Making contraceptives and abortion available only encourages teenagers to have sex.

Teenage sex has complex societal causes. Studies have shown that where birth control, abortion, and comprehensive sex education are readily available (such as in the Netherlands), teenagers have less sex, not more, and abortion rates go down. Further, abstinence-based sex-education programmes in schools don't stop many teenagers from having sex; instead, they increase the likelihood of unsafe sex.

Reality dictates that birth control and abortion be available to help prevent teenagers from becoming parents.

Adoption is a better alternative to abortion.

A woman should be able to decide for herself. Some women do choose adoption, but many more choose single parenthood.

Adoption is a difficult route for anyone to take, and it is not fair to demand that women carry a pregnancy for 9 months and then give away a baby. Many women feel they could not do this and no one has the right to force a woman to do so.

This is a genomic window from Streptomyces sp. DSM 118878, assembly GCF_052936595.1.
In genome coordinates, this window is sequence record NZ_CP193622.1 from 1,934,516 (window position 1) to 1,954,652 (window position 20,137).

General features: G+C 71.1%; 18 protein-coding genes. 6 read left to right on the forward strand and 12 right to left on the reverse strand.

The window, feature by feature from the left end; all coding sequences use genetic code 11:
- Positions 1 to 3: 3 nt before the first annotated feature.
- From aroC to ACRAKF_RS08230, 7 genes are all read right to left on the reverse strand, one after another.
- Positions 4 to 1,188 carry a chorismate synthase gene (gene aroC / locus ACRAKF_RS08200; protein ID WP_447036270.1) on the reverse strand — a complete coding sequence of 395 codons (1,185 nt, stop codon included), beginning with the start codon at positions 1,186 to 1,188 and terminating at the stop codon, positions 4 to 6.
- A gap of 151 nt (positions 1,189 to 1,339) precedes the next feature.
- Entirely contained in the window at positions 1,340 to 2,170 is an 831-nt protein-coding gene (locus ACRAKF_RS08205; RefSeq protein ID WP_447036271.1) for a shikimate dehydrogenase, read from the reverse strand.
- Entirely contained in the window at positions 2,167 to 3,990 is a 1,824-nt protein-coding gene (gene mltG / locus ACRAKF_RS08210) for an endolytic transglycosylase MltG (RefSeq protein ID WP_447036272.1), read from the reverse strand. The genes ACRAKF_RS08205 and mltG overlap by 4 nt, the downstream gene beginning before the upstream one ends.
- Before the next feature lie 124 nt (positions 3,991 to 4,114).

For a married woman, giving a baby up for adoption is virtually impossible legally.

The revelations in recent years about the abuse of children in institutions and the 'export' of unwanted babies to America in the past has turned many people against adoption.

Abortion is being used as a method of population control in underdeveloped nations.

Virtually all women would rather rely on contraception than abortion, but in some countries, contraception is expensive or unavailable and women are forced to resort to abortion. Although abortion is a legitimate way to allow individuals to limit their childbearing voluntarily when a country's resources cannot support its population, pro-choice people oppose forced abortion.

Most unwanted pregnancies become wanted children. Women who have abortions regret their mistake later.